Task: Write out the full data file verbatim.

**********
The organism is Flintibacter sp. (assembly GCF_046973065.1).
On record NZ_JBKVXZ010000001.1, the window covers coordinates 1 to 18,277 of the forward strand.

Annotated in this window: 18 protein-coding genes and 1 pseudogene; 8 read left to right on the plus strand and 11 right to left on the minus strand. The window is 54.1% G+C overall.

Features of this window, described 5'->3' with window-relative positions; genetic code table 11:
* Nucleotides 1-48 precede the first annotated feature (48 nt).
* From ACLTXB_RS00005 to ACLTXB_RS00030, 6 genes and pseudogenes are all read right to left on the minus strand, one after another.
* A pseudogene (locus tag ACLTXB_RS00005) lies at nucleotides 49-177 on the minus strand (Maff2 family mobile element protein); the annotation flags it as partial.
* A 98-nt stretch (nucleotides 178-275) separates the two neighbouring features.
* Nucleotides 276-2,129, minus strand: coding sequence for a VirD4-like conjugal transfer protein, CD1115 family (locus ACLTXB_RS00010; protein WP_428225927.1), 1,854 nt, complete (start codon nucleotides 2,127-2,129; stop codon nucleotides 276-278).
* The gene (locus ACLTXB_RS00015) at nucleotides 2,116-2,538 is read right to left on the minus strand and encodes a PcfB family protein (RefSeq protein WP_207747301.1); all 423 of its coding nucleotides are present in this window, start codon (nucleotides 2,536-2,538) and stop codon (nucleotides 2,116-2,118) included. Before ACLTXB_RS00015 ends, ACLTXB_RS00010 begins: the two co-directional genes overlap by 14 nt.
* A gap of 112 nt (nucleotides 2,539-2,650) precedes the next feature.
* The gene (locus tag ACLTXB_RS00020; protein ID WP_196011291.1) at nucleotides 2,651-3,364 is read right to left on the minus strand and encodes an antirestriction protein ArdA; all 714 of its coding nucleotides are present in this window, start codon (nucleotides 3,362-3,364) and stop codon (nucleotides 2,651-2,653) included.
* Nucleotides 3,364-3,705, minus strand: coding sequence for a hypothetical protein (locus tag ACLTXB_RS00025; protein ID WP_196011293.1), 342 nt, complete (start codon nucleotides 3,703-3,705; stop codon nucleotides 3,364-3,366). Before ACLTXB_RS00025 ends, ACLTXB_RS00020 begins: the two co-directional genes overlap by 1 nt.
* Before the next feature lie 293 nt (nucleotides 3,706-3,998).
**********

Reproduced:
The organism is Flintibacter sp. (assembly GCF_046973065.1).
On record NZ_JBKVXZ010000001.1, the window covers coordinates 1 to 18,277 of the forward strand.

Annotated in this window: 18 protein-coding genes and 1 pseudogene; 8 read left to right on the plus strand and 11 right to left on the minus strand. The window is 54.1% G+C overall.

Features of this window, described 5'->3' with window-relative positions; genetic code table 11:
* Nucleotides 1-48 precede the first annotated feature (48 nt).
* From ACLTXB_RS00005 to ACLTXB_RS00030, 6 genes and pseudogenes are all read right to left on the minus strand, one after another.
* A pseudogene (locus tag ACLTXB_RS00005) lies at nucleotides 49-177 on the minus strand (Maff2 family mobile element protein); the annotation flags it as partial.
* A 98-nt stretch (nucleotides 178-275) separates the two neighbouring features.
* Nucleotides 276-2,129, minus strand: coding sequence for a VirD4-like conjugal transfer protein, CD1115 family (locus ACLTXB_RS00010; protein WP_428225927.1), 1,854 nt, complete (start codon nucleotides 2,127-2,129; stop codon nucleotides 276-278).
* The gene (locus ACLTXB_RS00015) at nucleotides 2,116-2,538 is read right to left on the minus strand and encodes a PcfB family protein (RefSeq protein WP_207747301.1); all 423 of its coding nucleotides are present in this window, start codon (nucleotides 2,536-2,538) and stop codon (nucleotides 2,116-2,118) included. Before ACLTXB_RS00015 ends, ACLTXB_RS00010 begins: the two co-directional genes overlap by 14 nt.
* A gap of 112 nt (nucleotides 2,539-2,650) precedes the next feature.
* The gene (locus tag ACLTXB_RS00020; protein ID WP_196011291.1) at nucleotides 2,651-3,364 is read right to left on the minus strand and encodes an antirestriction protein ArdA; all 714 of its coding nucleotides are present in this window, start codon (nucleotides 3,362-3,364) and stop codon (nucleotides 2,651-2,653) included.
* Nucleotides 3,364-3,705, minus strand: coding sequence for a hypothetical protein (locus tag ACLTXB_RS00025; protein ID WP_196011293.1), 342 nt, complete (start codon nucleotides 3,703-3,705; stop codon nucleotides 3,364-3,366). Before ACLTXB_RS00025 ends, ACLTXB_RS00020 begins: the two co-directional genes overlap by 1 nt.
* Before the next feature lie 293 nt (nucleotides 3,706-3,998).